Economic Update

Published 04 Nov 2020

As many countries turn to debt to help fund their recoveries from the coronavirus pandemic, an increasing number of governments and companies are looking at sustainability-focused financial instruments to fund major projects.

To take an example, in late September Egypt issued its inaugural sovereign green bond – the first in the MENA region. Officials said the five-year, $750m bond, which attracted significant interest from Europe and the US, would go towards funding a series of sustainable projects in the country.

On October 18 the government announced a shortlist of projects to be funded by the initial green bond offering. The $500m list featured five projects: the construction of a monorail connecting the New Administrative Capital to 6th of October City; a water treatment plant in the Arab Al Madabegh area; a water desalination plant in Dabaa; a sewage treatment plant east of Alexandria; and a water treatment facility in Giza.

These projects are part of a broader pipeline of green developments highlighted by officials.

According to a statement released by the Ministry of Finance on September 28, Egypt had a portfolio of eligible green projects worth $1.9bn, with 16% dedicated to renewable energy, 19% to clean transport, 26% to sustainable water and sanitation management, and 39% to reducing and controlling pollution.

Green bonds on the rise

Egypt’s decision to issue its first sovereign green bond comes amid an increase in overall green bond issuance throughout 2020.

According to data compiled by industry analysts, some $200bn in green bonds were issued globally in the first nine months of the year, a 12% increase on 2019. While figures lagged behind 2019 levels for much of the year, 2020’s issuances look set to eclipse last year’s record-setting result following a surge in the third quarter.

Significant developments took place in Germany, which issued its inaugural sovereign green bond in September, valued at €6.5bn, and plans to launch a second later in November, taking its total to €10.5bn.

Elsewhere in Europe, Sweden and Hungary also launched their first green bonds this year.

In terms of emerging markets, in June the Indonesian government issued a $2.5bn green sukuk (Islamic bond), its third venture into the sustainable debt market.

Corporate entities within emerging markets have also turned to green bonds to fund new developments.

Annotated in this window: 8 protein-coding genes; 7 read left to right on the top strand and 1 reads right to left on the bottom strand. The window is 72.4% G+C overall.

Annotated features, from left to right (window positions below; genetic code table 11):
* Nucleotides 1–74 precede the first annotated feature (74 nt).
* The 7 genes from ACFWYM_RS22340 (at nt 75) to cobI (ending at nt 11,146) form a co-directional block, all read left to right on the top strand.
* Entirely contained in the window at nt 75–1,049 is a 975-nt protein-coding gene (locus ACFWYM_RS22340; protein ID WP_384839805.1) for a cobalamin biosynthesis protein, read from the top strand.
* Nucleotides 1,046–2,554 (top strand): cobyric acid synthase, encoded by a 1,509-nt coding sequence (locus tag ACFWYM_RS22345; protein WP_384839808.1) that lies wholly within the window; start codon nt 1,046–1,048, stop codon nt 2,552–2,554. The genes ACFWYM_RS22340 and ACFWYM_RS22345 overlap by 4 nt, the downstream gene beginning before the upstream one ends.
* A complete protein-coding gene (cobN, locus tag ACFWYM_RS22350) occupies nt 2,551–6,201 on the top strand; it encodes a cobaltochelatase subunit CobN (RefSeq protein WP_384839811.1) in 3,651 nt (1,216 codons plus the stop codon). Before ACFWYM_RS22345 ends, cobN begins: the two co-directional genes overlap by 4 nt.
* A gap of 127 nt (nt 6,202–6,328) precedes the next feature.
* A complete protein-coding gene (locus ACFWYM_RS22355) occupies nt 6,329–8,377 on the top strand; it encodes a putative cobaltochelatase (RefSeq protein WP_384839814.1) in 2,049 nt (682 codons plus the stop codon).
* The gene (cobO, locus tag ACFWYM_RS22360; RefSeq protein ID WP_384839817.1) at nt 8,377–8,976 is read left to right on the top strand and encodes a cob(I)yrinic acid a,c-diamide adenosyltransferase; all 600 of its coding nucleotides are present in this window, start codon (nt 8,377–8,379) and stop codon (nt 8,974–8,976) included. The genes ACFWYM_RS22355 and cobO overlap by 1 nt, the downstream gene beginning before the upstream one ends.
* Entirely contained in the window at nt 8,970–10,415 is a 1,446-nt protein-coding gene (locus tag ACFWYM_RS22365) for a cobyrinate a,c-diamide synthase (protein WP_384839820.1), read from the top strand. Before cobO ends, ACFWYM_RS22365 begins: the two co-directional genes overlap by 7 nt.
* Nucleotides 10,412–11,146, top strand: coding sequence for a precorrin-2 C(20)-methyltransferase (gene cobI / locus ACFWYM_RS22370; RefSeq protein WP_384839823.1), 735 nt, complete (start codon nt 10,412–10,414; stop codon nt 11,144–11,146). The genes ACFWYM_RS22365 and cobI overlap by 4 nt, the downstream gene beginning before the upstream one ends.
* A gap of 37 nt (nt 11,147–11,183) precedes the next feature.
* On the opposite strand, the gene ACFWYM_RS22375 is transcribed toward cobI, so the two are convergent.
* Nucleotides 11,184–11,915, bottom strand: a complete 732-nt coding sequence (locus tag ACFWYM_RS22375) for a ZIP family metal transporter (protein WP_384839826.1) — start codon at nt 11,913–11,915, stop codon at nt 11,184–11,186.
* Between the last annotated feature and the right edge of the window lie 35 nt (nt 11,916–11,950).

In September Saudi Electricity Company, which is 80% owned by the government and has a monopoly on electricity transmission in the country, raised $1.3bn with a green sukuk, the first of its kind in the Kingdom. In the same month Qatar National Bank became the first company to issue a green bond in the country, raising $600m.

Meanwhile, building on its government’s use of sovereign green bonds, in October Indonesian power company Star Energy Geothermal sold the country’s first green corporate bond with an investment-grade rating, raising $1.1bn.

Renewable energy appeal

Although the economic fallout of Covid-19 has affected overall energy investment this year, the development of renewable energy projects has remained remarkably consistent when compared to the hydrocarbons industry.

The “World Energy Outlook 2020” report, released by Paris-based International Energy Agency (IEA) in October, predicts that global energy investment will fall by 18.3% this year, with total energy demand dropping by 5.3%.

While the report forecasts that investment in oil, coal and gas will ease by 8.5%, 6.7% and 3.3%, respectively, investment in renewable projects is projected to increase by 0.9%.

“I see solar becoming the new king of the world’s electricity markets. Based on today’s policy settings, it is on track to set new records for deployment every year after 2022,” said Fatih Birol, executive director of the IEA.

As OBG has detailed, emerging markets have been among those shaping this trend towards renewable energy following the outbreak of Covid-19.

“From a policy perspective, every government should try to promote green energy more aggressively. Covid-19 has cleared a path for clean energy by changing lifestyles,” Bundit Sapianchai, president and CEO of Thai renewable energy company BCPG, told OBG in an interview in June.

“From an investment perspective, in March 2020 share prices of companies across the energy industry fell by more than 50% from their pre-Covid-19 prices. There is a strong consensus that green energy is the future emerging segment for the industry,” he added. “Thus, this is an opportunity for green funds and green investors to buy shares at a cheaper price.”